Mark Steinhoff, MD

In tropical regions, influenza circulates for many months of the year, which makes the policy of using influenza vaccine during the flu “season” not feasible. Mark Steinhoff, MD, and colleagues at Johns Hopkins University, University of Washington Seattle and in Nepal have completed a prospective placebo-controlled trial of year-round influenza immunization in pregnancy. The study, carried out for two separate annual cohorts, had a total of 3,600 women. Detection of the flu viruses occurred during 24 of 36 months of surveillance. When the vaccine matched the circulating influenza viruses, there was a reduction of the flu illness in pregnant mothers by 45% and in their infants by 60%, and the rate of low birth weight infants went down by 15%.

Dr. Steinhoff’s group was one of several groups involved in the evaluation of a new Respiratory Syncytial Virus (RSV) vaccine designed for use in pregnancy to protect the newborn infant. The strategy of maternal immunization to prevent infant RSV is likely to be a new approach to reducing severe respiratory illness in infants.

Adekunle Dawodu, MBBS, FRCPCH

Health organizations currently recommend vitamin D supplementation of breastfeeding infants to prevent vitamin D deficiency because of low vitamin D in breast milk. However, the recommendation is not often followed, and does not address vitamin D status of the mothers who also are often vitamin D deficient especially in the Middle Eastern regions. Dr. Adekunle Dawodu, MBBS, FRCPCH, and colleagues at Hamad Medical Corporation in Doha, Qatar, have completed a randomized controlled trial funded by Qatar National Research Fund to evaluate the effect of high-dose (6000 IU/day) maternal vitamin D supplementation alone compared with maternal (600 IU/day) plus infant (400 IU/day) supplementation to prevent vitamin D deficiency in Arab breastfeeding mother-infant dyads. Analysis of the results is in progress. If high-dose maternal supplementation alone is as effective as direct infant supplementation in preventing vitamin D deficiency without any safety issues, maternal supplementation alone could be an important alternative strategy to prevent vitamin D deficiency in breastfeeding mother-infant dyads.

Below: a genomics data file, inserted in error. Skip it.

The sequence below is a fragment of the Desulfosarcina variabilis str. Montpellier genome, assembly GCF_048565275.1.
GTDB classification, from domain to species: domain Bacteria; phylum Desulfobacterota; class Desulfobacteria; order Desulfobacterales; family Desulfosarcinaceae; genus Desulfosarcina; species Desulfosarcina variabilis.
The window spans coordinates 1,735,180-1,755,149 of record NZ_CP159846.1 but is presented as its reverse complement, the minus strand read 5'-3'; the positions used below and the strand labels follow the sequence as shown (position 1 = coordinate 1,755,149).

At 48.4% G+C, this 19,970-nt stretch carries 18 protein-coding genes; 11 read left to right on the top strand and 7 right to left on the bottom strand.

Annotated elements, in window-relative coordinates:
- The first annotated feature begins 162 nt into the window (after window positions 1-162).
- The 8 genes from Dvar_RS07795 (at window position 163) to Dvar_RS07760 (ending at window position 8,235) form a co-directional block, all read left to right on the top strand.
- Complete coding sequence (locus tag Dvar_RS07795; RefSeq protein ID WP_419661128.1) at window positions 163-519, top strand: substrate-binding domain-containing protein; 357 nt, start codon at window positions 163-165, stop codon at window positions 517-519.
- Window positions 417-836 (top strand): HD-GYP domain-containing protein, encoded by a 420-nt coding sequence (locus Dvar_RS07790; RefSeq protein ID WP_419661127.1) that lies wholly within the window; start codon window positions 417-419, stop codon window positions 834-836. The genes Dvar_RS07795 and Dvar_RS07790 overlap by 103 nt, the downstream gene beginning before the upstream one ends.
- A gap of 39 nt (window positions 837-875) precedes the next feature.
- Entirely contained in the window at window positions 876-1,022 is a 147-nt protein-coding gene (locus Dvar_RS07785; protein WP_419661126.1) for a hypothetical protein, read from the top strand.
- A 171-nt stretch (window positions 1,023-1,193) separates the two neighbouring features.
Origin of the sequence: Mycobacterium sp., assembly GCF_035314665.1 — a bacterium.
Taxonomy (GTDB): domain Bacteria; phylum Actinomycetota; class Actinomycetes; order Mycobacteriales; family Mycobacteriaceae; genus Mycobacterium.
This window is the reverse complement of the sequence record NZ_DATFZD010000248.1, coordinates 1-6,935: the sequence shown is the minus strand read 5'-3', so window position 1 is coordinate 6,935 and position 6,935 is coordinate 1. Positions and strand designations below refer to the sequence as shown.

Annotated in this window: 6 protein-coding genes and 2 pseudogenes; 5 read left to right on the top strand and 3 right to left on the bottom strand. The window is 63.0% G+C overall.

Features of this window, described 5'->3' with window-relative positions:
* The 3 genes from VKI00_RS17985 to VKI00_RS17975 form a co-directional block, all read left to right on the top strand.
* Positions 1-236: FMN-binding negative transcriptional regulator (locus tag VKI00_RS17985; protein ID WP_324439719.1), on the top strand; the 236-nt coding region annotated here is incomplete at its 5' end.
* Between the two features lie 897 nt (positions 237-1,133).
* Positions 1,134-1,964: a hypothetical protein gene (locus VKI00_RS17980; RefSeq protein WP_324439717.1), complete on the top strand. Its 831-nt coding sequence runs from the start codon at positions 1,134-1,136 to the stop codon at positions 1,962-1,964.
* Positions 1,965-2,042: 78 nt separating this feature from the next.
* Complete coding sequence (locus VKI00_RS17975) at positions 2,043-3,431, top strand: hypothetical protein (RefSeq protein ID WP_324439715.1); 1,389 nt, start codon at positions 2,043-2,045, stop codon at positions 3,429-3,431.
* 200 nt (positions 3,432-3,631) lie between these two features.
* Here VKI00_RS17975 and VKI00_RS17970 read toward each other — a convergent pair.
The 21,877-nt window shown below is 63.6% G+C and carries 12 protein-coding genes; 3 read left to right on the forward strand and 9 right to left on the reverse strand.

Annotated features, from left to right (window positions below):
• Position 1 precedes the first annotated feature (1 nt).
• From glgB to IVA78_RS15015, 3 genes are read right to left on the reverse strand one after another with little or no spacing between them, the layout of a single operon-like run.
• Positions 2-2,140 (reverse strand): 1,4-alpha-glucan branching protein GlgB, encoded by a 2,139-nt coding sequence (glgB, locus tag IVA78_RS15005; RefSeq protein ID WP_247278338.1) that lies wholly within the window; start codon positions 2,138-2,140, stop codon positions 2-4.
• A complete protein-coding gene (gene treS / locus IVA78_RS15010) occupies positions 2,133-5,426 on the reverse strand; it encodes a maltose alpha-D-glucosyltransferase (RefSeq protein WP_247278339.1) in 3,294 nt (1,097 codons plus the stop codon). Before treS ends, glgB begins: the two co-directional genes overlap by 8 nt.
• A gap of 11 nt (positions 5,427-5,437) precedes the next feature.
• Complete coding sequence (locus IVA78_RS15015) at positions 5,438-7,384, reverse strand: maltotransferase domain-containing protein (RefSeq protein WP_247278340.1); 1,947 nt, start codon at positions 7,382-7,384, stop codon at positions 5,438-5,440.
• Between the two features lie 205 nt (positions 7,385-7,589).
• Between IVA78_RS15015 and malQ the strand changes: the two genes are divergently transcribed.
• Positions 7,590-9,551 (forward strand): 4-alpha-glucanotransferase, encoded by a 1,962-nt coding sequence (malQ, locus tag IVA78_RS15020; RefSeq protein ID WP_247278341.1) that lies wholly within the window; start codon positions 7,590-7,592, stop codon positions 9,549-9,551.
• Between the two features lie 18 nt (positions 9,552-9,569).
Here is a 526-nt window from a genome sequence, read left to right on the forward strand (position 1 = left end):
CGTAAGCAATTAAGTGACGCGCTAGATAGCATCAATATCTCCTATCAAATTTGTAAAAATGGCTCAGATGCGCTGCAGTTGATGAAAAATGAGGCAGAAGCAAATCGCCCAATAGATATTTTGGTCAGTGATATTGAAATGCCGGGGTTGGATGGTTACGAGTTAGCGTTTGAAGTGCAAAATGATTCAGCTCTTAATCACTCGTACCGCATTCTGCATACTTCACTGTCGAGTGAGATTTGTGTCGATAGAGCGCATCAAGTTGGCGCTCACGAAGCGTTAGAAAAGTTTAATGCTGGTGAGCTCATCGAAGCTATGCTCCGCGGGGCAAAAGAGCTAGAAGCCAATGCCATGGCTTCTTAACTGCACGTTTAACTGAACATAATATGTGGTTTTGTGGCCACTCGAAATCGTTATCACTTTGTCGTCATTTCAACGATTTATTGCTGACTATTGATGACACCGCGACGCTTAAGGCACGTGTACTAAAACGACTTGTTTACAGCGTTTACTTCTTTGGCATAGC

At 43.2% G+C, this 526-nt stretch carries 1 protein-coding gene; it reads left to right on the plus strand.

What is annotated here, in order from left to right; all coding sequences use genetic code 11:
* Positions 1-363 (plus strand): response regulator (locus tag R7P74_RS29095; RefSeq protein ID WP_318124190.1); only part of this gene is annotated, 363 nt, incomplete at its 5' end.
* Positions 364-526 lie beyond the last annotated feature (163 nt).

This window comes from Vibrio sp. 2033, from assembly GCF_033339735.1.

Steven B. Black, MD

The Risk of Narcolepsy following Adjuvanted Pandemic Influenza Vaccine

In this U.S. Center for Disease Control and Prevention (CDC) funded study, Dr. Steven Black, MD, (PI) evaluated the possible association of narcolepsy and adjuvanted 2009 pandemic H1N1 influenza vaccine in a global collaborative study including Taiwan, Argentina, Canada, the Netherlands, Switzerland, and Spain. The study did not identify evidence for an increased risk of narcolepsy following adjuvanted vaccines. This finding will inform the use of adjuvants for future epidemics.

Global Vaccine Initiative Pilot Data Linkage Project

This project was a World Health Organization (WHO) sponsored pilot to evaluate the feasibility of multi-national data linkage studies to identify and evaluate vaccine safety concerns. Participating sites included eight sites in Latin America plus sites in Iran, Albania, India, South Africa, Singapore, China and Australia. The collaboration was successful with publications developed both on the methods and the results.

The Effect of Statins on Influenza Vaccine Response

In this re-analysis of data from a clinical trial, researchers found influenza vaccine recipients who were on chronic statin therapy to have up to a 40% reduction in their antibody response to vaccination. A research grant is currently under consideration for a prospective validation study.